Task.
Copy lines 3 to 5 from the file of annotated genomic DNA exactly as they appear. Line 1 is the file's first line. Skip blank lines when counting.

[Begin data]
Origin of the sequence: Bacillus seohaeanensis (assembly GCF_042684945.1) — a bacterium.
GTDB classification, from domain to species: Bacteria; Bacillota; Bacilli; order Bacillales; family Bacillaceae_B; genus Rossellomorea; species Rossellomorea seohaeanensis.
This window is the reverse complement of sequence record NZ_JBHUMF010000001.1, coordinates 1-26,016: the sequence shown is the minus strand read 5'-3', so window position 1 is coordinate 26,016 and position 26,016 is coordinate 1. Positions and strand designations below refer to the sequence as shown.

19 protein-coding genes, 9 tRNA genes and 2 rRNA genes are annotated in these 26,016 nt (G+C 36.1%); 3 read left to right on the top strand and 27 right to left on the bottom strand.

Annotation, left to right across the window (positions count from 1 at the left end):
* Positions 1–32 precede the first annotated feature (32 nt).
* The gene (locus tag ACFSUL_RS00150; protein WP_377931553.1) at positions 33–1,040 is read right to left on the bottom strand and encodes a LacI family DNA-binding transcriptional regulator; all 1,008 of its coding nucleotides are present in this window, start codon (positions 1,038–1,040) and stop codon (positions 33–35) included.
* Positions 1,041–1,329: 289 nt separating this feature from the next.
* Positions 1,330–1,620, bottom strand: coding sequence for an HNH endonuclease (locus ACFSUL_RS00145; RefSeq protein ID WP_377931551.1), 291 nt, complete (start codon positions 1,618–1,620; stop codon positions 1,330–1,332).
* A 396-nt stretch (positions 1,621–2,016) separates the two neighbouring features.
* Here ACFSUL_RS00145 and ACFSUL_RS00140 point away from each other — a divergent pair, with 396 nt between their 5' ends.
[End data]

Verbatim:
This window is the reverse complement of sequence record NZ_JBHUMF010000001.1, coordinates 1-26,016: the sequence shown is the minus strand read 5'-3', so window position 1 is coordinate 26,016 and position 26,016 is coordinate 1. Positions and strand designations below refer to the sequence as shown.

19 protein-coding genes, 9 tRNA genes and 2 rRNA genes are annotated in these 26,016 nt (G+C 36.1%); 3 read left to right on the top strand and 27 right to left on the bottom strand.

Annotation, left to right across the window (positions count from 1 at the left end):